For example, by the year 2025, 60% of jobs in Georgia will require post-secondary education, such as a graduate certificate, associate’s degree, or bachelor’s degree. However, only about 47% of Georgia’s potential workforce currently meets these educational criteria, creating a need for 250,000 additional credentialed or degreed employment candidates by the year 2025.
Clearly, there’s a gap we must bridge between education and jobs. Even the federal government recognizes this critical need, with the Trump Administration recently announcing a proposal to combine the departments of Education and Labor.
Here in Georgia, the Georgia Center for Opportunity is taking the lead in creating opportunities for delivering quality education opportunities that meet fast-changing workforce needs. On July 27, we’re partnering with the Community Foundation for Northeast Georgia to host “Staying the Course in College”—a half-day community conversation at Gwinnett Technical College on the importance of completing college.
Please join us as we discuss two of the biggest economic threats facing Georgia today—improving access to affordable college and meeting workforce needs. Admission is free, but registration is required to attend. Click here for details.
By Erik Randolph, GCO Contributing Scholar
Last December, President Trump signed into law changes to the federal income tax. One of the supposed achievements was the elimination of the marriage penalty. This is not entirely correct.
I recently analyzed marriage penalties for the Georgia Center for Opportunity (GCO). Summarized in a policy briefing, my analysis found that Congress only succeeded in eliminating the marriage penalty if a couple does not have children. If they do have children, the marriage penalty is alive and well.
Certainly, it is a positive change that two individuals without children can now marry without having a tax shock when they file their federal income taxes. This is a fairer system ensuring they do not have a higher tax bill just because they got married. Congress can be proud of this achievement.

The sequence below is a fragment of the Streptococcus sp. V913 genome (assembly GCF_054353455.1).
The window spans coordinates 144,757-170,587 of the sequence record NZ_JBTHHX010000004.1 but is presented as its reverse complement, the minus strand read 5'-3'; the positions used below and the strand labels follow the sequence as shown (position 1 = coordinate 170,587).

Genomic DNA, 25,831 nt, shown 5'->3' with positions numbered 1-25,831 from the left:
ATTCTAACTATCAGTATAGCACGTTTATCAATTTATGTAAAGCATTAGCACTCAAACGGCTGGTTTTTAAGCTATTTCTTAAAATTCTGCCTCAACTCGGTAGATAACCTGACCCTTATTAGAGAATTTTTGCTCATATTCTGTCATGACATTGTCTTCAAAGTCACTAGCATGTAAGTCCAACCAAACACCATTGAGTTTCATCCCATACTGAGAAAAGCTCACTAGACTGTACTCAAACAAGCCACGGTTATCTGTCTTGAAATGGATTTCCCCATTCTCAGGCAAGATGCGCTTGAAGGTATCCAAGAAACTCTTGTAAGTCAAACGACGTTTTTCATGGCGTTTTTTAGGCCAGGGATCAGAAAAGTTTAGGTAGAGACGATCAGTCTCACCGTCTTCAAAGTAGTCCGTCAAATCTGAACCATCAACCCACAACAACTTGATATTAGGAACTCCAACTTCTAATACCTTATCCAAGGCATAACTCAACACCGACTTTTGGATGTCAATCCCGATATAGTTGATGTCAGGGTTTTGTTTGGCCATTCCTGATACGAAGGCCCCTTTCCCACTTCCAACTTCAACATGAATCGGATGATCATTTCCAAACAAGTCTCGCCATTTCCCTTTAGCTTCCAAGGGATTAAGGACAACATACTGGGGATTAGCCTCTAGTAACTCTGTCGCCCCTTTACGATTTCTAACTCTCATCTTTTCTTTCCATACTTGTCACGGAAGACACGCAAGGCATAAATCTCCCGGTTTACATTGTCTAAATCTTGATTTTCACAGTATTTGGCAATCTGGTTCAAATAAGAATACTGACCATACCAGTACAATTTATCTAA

However, it’s unfortunate that the tax code continues to punish couples with children.
To make matters worse, the poor face an additional marriage penalty if they receive food stamps, and it doesn’t matter if they have kids or not.
The recent analysis I conducted on the food stamp marriage penalty relied on computations of 256 wage combinations of what two individuals might earn. These combinations ranged from earning nothing up to earning the national median wage. For every wage combination considered, the food stamp program discourages marriage.
The good news is that Congress has an opportunity right now to fix the marriage penalty in the food stamp program. The U.S. Senate and House of Representatives have two versions of the Farm Bill to consider. The final version that will come out of the conference committee could eliminate the marriage penalty in the food stamp program.
There are two approaches Congress can take. The first is to get into the details and redesign the food stamp factors that cause the marriage penalty. This approach is lengthier, and given the urgency of passing the Farm Bill, it may be less appealing.
The simpler approach would be to give the states the authority, under the direction of the U.S. Department of Agriculture, to make adjustments to the food stamp program to eliminate the marriage penalty. Although the food stamp program is a federal program, the states administer the program and pay for half of the administrative costs.
Prior research I did for GCO demonstrates that the more welfare programs an individual or family receives, the greater the likelihood for marriage penalties and the greater the severity of those penalties. Therefore, it makes sense to allow states that administer most welfare programs to address the marriage penalties in a coordinated manner.